There is 'widespread belief' Cody Bellinger will re-sign with the Chicago Cubs

There are a lot of factors still at play when it comes to the superstar; and Jed Hoyer remains content slow-playing things with the NL Comeback Player of the Year.

Chicago Cubs v Colorado Rockies
Chicago Cubs v Colorado Rockies / Dustin Bradford/GettyImages

Scott Boras is perfectly content waiting into the spring on big-name clients and Jed Hoyer refuses to bid against himself in what's viewed as a light market for Cody Bellinger. The end result? February is right around the corner and the NL Comeback Player of the Year remains unsigned.

The good news, though, if you're a Cubs fan anxiously awaiting the signing of a big bat, is that there is 'widespread belief' throughout the game that Bellinger and the Cubs will eventually reunite this offseason - 'if and when' his asking price, rumored to be north of $200 million, comes down.

"Then there are the Cubs, who must still be viewed as favorites to bring Bellinger back to the North Side. Chicago hasn’t done anything to this point to replace his bat in the lineup, but with few teams making an aggressive push for Bellinger, the Cubs front office has shown great restraint, not wanting to bid against itself to get Bellinger signed."

Mark Feinsand,

Cubs have no choice but to add Cody Bellinger - or a comparable bat - to the middle of the order if they want to contend in 2024

Without Bellinger or someone comparable to replace him, there is a gaping hole in the middle of Chicago's order heading into 2024. One hopes that Christopher Morel continues to make adjustments and produce at the plate and that rookie Michael Busch hits the ground running, but right now, you're asking a lot of the young guys.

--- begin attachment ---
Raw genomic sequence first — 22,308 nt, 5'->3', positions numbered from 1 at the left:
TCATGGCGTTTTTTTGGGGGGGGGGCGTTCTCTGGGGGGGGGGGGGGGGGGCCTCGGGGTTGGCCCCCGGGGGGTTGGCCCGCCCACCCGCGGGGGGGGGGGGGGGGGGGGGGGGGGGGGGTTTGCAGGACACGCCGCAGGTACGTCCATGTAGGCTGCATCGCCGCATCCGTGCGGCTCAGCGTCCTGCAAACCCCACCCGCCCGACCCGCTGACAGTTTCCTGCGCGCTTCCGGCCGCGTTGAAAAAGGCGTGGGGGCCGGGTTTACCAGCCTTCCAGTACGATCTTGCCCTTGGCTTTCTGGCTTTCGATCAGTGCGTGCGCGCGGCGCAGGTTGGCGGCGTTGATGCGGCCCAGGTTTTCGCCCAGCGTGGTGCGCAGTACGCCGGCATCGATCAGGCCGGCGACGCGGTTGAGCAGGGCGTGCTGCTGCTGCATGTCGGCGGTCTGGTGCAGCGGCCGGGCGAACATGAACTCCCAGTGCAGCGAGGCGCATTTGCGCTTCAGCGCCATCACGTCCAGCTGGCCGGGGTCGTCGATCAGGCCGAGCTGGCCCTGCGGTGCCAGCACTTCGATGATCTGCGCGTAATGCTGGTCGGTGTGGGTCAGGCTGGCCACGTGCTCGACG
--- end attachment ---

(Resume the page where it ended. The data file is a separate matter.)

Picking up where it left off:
Rookie Pete Crow-Armstrong stands to open the year in center, adding another unproven bat to the mix. Re-signing Bellinger or adding someone like Matt Chapman isn't a commodity at this point, but a necessity, if the Cubs want to be serious contenders in a vastly improved National League Central.

On a one-year, prove-it deal with Chicago last season, Bellinger returned to form in a big way, posting a 133 OPS+, racking up 4.4 bWAR and playing elite defense in the outfield and at first. But given the brutal three-year stretch that followed his monster years early in his career, it looks like interested suitors are proceeding with a great deal of caution.

His subpar batted ball metrics aren't doing him any favors, either - but, in the end, he produced. And you can bet that's the argument Boras is making for the 28-year-old former MVP and Rookie of the Year. If the Cubs refuse to budge, Feinsand also mentioned the Blue Jays, Angels, Giants, Mets and Mariners as potential landing spots.